Another fabulous gem from the UK. WordCount is a ranking of the 86,800 most used words in the English language by frequency of use. Presented in the same format as a timeline—a beautiful timeline. Very minimalist and elegant. Perfectly simple. The design itself is worth the effort. You can also use it to analyze the vocabulary on your site—are the words you are using common, if understanding is your goal, or rare if sounding obtuse is your goal.
From the site:
WordCount data currently comes from the British National Corpus (BNC), a 100 million word collection of samples of written and spoken language from a wide range of sources, designed to represent an accurate cross-section of current English usage. WordCount includes all words that occur at least twice in the BNC. In the future, WordCount will be modified to track word usage within any desired text, website, and eventually the entire Internet.
You can scroll the horizontal line of words or search for a specific word. Very interesting results. Then you can go to QueryCount that tracks the words that people search. Note: A screenshot of those words would be R-rated.
Editorially: The Best Writing is Rewriting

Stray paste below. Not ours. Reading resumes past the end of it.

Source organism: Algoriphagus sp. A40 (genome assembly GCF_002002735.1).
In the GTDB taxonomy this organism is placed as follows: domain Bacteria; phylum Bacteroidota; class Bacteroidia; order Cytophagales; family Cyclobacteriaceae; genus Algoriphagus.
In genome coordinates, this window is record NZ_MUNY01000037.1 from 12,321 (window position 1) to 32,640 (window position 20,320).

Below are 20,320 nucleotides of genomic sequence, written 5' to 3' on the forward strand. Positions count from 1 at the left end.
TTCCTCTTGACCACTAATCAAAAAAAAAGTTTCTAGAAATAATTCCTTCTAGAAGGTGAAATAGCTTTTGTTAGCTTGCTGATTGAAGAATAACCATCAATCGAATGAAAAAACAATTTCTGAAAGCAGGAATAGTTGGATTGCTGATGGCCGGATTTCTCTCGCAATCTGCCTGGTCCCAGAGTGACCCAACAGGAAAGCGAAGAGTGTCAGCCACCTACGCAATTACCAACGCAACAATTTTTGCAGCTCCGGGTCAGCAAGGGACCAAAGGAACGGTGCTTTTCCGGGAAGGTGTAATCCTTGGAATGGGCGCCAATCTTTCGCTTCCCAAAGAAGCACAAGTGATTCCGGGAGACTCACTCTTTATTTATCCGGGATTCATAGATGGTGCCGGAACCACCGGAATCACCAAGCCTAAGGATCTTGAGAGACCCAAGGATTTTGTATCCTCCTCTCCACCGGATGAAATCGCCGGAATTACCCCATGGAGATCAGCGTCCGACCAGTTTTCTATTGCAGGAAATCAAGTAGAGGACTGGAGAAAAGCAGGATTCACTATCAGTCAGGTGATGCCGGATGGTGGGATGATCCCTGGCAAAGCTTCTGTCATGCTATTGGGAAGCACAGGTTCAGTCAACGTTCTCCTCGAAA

Stet’s full title is Stet: A Writer’s Journal on Culture and Technology. Many wonderful articles on how writing on for the web.
It is published by Editorially: The Best Writing is Rewriting, a collaborative writing forum.
STET’s goal is to demystify writing by drawing attention to how writing works. To that end, STET pairs good writing with notes that explain what makes writing good.
Topics on STET range across culture and technology, with special attention paid to the intersections between them. We aim to be as accessible and interesting to both practitioners and users of technology. You won’t find insider lingo here; you will find astute, well-written, and nuanced takes on subjects both timely and timeless.
The title pays homage to a discussion between writer and editor, in which one or the other marks a change “stet,” meaning “let it stand.” It suggests both discussion and revision, elements which we believe are at the heart of good writing.
Flexi Websites are simple, and becoming simpler. It takes time to learn to leave out what people don’t really need to know, but we’re getting there.
Simplifying the Internet
Today’s examples of simple are from a post by John Herrman on the BuzzFeed FWD website. It includes examples of simple design sites and the new attitude: “Welcome To The New Internet: Simple Design, Short Names, No Ads”
These examples are publishing platforms directed at simplifying and redesigning blogs. John Herrman writes:
In recent months, at least four of the most interesting new startups — all either from or backed by people with deep roots in the current internet, including Twitter cofounders and many of the most prominent VCs in Silicon Valley — have been launched to, in some way, replace the internet. Not add to it, or change some part. These sites want to fix the whole thing: to remake comments, content, and updates with little to no encumbrance from the current web.
Simple Blogging Websites